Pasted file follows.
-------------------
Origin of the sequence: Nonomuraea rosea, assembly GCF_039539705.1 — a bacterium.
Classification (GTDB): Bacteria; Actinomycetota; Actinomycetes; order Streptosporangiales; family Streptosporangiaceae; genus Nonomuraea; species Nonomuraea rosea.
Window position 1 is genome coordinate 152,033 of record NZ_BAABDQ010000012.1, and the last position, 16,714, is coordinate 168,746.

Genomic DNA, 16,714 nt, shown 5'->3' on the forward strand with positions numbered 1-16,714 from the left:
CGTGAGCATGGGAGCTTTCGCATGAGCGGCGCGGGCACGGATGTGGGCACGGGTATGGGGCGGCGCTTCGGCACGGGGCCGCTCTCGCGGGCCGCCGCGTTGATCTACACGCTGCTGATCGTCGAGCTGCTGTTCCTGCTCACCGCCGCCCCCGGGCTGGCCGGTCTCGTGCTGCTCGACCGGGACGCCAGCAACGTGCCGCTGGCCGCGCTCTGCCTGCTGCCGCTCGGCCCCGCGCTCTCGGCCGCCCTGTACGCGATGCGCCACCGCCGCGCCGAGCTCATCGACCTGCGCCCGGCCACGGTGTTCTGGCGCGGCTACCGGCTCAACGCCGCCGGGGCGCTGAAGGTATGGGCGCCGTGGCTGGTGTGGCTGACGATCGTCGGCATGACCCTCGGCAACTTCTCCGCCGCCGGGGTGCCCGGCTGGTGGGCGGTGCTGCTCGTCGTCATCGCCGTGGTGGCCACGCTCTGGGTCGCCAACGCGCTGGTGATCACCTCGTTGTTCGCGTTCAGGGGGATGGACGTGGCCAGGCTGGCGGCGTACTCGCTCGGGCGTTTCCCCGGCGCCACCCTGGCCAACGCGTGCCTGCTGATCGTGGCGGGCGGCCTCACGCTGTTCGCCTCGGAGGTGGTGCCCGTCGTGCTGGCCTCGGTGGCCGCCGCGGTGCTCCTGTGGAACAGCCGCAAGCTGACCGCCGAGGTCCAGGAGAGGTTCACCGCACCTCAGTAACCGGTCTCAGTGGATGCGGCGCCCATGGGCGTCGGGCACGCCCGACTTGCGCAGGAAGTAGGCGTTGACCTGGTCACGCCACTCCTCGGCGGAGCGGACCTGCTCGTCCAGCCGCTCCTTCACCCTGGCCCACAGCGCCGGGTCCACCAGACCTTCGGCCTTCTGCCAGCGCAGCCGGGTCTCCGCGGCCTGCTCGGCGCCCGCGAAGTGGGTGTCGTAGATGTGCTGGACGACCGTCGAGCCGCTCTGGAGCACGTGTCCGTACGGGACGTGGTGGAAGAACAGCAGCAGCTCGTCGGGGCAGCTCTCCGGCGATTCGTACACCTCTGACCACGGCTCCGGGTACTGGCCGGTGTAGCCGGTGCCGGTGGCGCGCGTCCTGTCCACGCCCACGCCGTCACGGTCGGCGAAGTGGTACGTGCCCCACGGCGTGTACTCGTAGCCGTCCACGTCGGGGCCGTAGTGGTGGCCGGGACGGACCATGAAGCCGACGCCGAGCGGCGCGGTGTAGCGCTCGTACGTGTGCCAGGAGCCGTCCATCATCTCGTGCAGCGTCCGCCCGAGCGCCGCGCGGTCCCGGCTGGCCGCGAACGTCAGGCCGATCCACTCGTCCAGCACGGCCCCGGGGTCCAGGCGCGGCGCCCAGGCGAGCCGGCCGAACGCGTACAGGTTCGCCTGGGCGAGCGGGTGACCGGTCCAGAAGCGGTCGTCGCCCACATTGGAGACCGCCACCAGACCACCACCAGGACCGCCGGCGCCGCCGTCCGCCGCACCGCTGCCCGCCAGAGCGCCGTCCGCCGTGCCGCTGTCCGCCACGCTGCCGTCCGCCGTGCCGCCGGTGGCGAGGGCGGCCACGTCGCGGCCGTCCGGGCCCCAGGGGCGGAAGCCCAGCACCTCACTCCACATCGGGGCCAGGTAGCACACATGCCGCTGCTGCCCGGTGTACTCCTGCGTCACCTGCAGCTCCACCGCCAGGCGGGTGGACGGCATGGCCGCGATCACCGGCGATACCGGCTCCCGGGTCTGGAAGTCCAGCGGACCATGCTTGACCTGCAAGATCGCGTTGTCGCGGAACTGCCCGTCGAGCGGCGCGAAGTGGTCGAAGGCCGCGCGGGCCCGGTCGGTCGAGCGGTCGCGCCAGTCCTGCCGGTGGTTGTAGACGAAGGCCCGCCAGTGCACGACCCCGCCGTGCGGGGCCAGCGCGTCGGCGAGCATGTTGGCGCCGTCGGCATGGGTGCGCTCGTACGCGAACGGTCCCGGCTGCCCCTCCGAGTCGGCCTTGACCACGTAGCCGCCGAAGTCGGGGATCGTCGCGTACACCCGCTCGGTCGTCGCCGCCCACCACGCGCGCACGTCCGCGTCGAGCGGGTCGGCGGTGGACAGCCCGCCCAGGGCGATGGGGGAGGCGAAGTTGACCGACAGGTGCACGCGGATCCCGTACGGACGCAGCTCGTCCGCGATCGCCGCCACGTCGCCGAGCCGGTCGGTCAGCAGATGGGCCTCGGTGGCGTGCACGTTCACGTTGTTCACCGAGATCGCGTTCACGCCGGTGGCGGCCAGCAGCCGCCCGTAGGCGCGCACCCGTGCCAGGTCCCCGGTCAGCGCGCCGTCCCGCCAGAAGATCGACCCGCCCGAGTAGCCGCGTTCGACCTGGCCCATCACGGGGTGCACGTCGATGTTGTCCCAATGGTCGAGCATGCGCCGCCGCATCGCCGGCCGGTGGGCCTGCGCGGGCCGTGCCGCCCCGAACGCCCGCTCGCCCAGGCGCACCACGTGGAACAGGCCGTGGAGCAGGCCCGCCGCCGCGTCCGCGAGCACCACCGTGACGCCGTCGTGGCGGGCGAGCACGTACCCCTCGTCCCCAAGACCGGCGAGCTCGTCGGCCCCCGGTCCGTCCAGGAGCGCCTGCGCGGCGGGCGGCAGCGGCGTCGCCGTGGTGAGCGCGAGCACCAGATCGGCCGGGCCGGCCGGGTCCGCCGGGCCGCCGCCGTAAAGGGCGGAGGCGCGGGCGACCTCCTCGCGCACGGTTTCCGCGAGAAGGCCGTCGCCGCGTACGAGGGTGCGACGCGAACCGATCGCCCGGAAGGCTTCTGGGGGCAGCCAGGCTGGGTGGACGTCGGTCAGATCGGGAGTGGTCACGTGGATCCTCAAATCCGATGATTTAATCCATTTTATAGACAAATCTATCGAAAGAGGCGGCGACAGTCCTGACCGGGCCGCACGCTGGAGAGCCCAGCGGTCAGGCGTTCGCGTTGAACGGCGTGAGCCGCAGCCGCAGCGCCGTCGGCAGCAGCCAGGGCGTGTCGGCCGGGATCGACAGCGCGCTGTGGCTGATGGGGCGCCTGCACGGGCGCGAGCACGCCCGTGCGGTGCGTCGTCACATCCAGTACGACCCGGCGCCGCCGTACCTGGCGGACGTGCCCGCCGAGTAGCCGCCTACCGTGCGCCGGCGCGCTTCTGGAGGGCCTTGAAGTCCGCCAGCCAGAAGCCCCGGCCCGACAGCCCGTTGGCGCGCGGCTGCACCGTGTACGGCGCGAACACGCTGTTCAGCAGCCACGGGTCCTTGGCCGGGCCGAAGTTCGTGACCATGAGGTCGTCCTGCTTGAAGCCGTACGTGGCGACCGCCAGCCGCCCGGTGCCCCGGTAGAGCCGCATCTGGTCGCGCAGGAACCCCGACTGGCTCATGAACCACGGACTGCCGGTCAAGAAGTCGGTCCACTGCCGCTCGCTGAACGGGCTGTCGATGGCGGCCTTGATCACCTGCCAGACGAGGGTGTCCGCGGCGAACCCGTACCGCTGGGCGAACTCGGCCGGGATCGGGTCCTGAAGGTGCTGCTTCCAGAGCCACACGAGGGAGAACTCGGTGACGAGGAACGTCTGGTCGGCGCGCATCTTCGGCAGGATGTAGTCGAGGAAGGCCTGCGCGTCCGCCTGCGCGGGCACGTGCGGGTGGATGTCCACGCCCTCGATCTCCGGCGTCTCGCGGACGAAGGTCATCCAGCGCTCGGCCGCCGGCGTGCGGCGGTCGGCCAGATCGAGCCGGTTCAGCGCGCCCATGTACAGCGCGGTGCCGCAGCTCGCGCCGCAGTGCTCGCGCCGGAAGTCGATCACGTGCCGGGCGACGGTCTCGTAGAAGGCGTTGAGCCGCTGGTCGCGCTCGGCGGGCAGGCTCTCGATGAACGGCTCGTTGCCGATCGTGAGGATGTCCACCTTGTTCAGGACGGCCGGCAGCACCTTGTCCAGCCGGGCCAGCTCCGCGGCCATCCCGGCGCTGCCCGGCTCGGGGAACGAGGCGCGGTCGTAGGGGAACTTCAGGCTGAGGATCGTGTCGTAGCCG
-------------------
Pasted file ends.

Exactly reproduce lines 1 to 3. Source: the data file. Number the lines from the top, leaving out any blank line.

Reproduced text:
Origin of the sequence: Nonomuraea rosea, assembly GCF_039539705.1 — a bacterium.
Classification (GTDB): Bacteria; Actinomycetota; Actinomycetes; order Streptosporangiales; family Streptosporangiaceae; genus Nonomuraea; species Nonomuraea rosea.
Window position 1 is genome coordinate 152,033 of record NZ_BAABDQ010000012.1, and the last position, 16,714, is coordinate 168,746.